Preventing Injuries at Work

Did you know there is a science that relates you to your work? In fact, it includes the anatomic, physiologic and mechanical principles that affect how efficiently you work. It’s called ergonomics, and it’s something you should take seriously.

There are plenty of simple things you can do to help you work more efficiently and prevent injury while at work.

An injury at work is more common than you think. One can easily pull a back muscle, strain the eyes, or develop long-term wrist pain by simply working. But by changing a few things, like the way you sit or position items at your desk, you can decrease the chances of a work-related injury.

Get that Desk in shape

Sore arms? Achy neck? If you use a keyboard and mouse, follow these tips to decrease the likelihood of carpal tunnel syndrome and achy joints:

Keyboard. Place the keyboard directly in front of you. As you type, your arms should hang comfortably and your shoulders will feel more relaxed.

Adjust the slope of the keyboard so that your forearms, wrists and hands feel comfortable. Be sure your wrists and hands do not rest on hard edges. Use rest pads for your wrists if you commonly feel pain.

Mouse. Make sure the mouse is located immediately to the right or left of your keyboard. Leaving it too far to any side or toward the keyboard's back can create strain. Only use a mouse that fits

well in your hand.

Monitor. Raise the monitor so the top of the screen is at eye level. This will allow you to read without bending your head or neck. If you need to lean forward or backward to read the screen, it is not at the right position. Consider using bifocals or positioning the monitor closer or farther away to read it. Note: the monitor should be two feet away from you.

Position the monitor directly in front of you so you don't have to twist your head or neck to the side. Consider using a glare screen, which eliminates glare from lights or windows for a clearer image.

Take a Seat

There’s a right way and a wrong way to sit. Try these steps to adjust your work chair and prevent injury:

  1. Remove all the items in your pockets.
  2. 
Sit down in your chair and move your hips back so they are against the back of the chair.
  3. Adjust the seat height until your feet are on the floor. Remember, your hips should be at the same height or slightly higher than your knees. There should be no massive difference.
  4. Adjust the backrest height so the curve of your lower back is resting comfortably. This position will allow the most comfort throughout your day.

Need a Lift?

If your job involves heavy lifting, there are a few techniques you should practice to avoid injury to your back:

  • Stand close to the object you need to lift and center yourself over it. Your feet should be shoulder-width apart.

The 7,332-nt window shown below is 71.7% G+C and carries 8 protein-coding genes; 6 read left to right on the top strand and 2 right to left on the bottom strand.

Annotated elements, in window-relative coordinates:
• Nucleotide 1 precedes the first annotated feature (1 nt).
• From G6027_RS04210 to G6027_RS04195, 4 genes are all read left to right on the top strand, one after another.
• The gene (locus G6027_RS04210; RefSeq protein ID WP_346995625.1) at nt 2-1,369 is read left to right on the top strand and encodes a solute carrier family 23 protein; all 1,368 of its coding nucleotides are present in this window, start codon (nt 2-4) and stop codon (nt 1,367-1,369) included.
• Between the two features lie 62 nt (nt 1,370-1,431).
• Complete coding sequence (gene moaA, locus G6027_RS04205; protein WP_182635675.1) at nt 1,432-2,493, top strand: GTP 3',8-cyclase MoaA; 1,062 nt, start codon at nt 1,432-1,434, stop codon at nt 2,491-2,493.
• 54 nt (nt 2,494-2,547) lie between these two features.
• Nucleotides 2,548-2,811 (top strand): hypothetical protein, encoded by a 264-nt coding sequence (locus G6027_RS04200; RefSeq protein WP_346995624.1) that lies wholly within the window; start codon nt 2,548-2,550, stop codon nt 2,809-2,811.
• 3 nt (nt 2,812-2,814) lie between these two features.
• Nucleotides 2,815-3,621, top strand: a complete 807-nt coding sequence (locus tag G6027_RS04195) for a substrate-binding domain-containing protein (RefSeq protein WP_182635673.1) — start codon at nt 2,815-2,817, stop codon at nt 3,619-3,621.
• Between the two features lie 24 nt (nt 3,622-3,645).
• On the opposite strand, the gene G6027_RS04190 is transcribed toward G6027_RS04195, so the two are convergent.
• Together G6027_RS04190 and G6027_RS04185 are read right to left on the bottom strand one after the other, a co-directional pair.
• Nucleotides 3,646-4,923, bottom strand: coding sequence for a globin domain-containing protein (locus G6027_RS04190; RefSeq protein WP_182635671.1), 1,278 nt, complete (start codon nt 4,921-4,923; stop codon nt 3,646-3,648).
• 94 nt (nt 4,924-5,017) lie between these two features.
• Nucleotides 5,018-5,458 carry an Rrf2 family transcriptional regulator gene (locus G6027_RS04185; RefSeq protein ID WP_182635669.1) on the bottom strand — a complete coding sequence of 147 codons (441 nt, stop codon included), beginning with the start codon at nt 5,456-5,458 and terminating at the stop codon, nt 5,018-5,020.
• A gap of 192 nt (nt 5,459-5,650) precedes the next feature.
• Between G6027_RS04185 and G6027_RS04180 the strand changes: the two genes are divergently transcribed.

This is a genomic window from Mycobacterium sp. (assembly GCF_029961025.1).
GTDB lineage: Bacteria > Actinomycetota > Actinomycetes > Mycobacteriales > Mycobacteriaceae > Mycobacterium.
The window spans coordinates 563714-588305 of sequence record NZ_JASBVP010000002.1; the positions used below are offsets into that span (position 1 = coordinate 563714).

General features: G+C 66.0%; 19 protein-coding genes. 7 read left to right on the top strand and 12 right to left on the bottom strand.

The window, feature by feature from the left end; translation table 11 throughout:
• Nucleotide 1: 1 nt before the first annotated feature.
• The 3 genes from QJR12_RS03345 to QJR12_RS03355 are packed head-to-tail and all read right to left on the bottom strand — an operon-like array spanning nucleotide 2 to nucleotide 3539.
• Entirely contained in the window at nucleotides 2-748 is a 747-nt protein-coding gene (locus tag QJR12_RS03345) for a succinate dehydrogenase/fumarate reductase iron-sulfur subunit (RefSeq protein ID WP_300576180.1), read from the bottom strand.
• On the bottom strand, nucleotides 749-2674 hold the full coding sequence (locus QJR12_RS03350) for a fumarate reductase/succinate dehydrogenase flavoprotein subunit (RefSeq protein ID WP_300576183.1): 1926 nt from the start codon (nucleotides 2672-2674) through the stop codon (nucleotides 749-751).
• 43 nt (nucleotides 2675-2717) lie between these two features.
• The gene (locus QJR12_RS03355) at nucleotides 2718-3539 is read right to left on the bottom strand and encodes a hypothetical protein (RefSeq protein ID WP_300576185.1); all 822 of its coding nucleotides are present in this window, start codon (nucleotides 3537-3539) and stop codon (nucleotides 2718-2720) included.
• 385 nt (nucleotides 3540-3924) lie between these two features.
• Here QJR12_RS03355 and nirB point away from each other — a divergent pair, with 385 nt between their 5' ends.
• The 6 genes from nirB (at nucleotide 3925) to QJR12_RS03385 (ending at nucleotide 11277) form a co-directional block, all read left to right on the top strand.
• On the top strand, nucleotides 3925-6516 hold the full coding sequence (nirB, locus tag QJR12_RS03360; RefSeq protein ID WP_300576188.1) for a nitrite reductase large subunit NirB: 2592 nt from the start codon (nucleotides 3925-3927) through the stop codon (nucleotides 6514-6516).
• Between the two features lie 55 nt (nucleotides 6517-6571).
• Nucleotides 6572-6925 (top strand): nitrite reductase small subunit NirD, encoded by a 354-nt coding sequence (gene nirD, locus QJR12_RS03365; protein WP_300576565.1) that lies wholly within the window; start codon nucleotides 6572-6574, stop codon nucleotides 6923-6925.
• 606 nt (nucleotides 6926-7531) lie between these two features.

• Tighten your abdominal muscles and—while keeping your back straight—squat down to the floor. Use both hands and grip the object tightly.
  • Using your leg muscles, lift the object off the floor and keep it close to your body. Your back should remain straight throughout the lift.
  • When moving, avoid twisting your body. Take small steps with your feet until you reach the object’s destination. Again, bend at your knees and using only your leg muscles.

Break it Up

Try to avoid sitting at your desk all day. Take a short break to step outside or get coffee. No time? Stand up and stretch, or consider walking around the office for a moment.

Just stretching your arms and legs will do wonders for the body, and you’ll feel like you recharged your batteries. Here are a few simple stretches you can do to stay limber and avoid injury:

Arm Stretches. Bring your arms behind your back and clasp your hands. If you can’t clasp your hands, hold a tie or a shirt. Lift your arms as high as you can and allow your chest to lift. Hold this stretch for 30 seconds, relax then repeat. Lace your fingers and extend your arms out, straight in front of your shoulders. Keep your palms facing outward. Raise your hands over your head slowly. Try to keep your elbows straight and allow the body to stretch from the waist up. Hold this stretch for 30 seconds, relax, then repeat.

Chair twists. Begin on the edge of your chair, sitting sideways with your left side facing the back of the chair. Keep your feet and knees together.

Place your hands on the top corners of the chair. Inhale and straighten your spine. Then exhale and twist toward the back of the chair. You should be pushing with your left hand and pulling with your right hand. Repeat this several times and switch sides.

Sit in the chair and place your legs wider than hip-distance apart. Bend forward, round your back and drop your head to relax your neck.

If this feels uncomfortable, try placing a rolled blanket or towel at the hip crease and lean over again. Hold the position as long as you like, relaxing a little more with each exhale. Inhale as you sit up, and try again.

Work can be stressful enough. Don't add injury to the mix. By keeping a more ergonomic work station and stretching daily, you can lower the odds of injury and feel better all day long.

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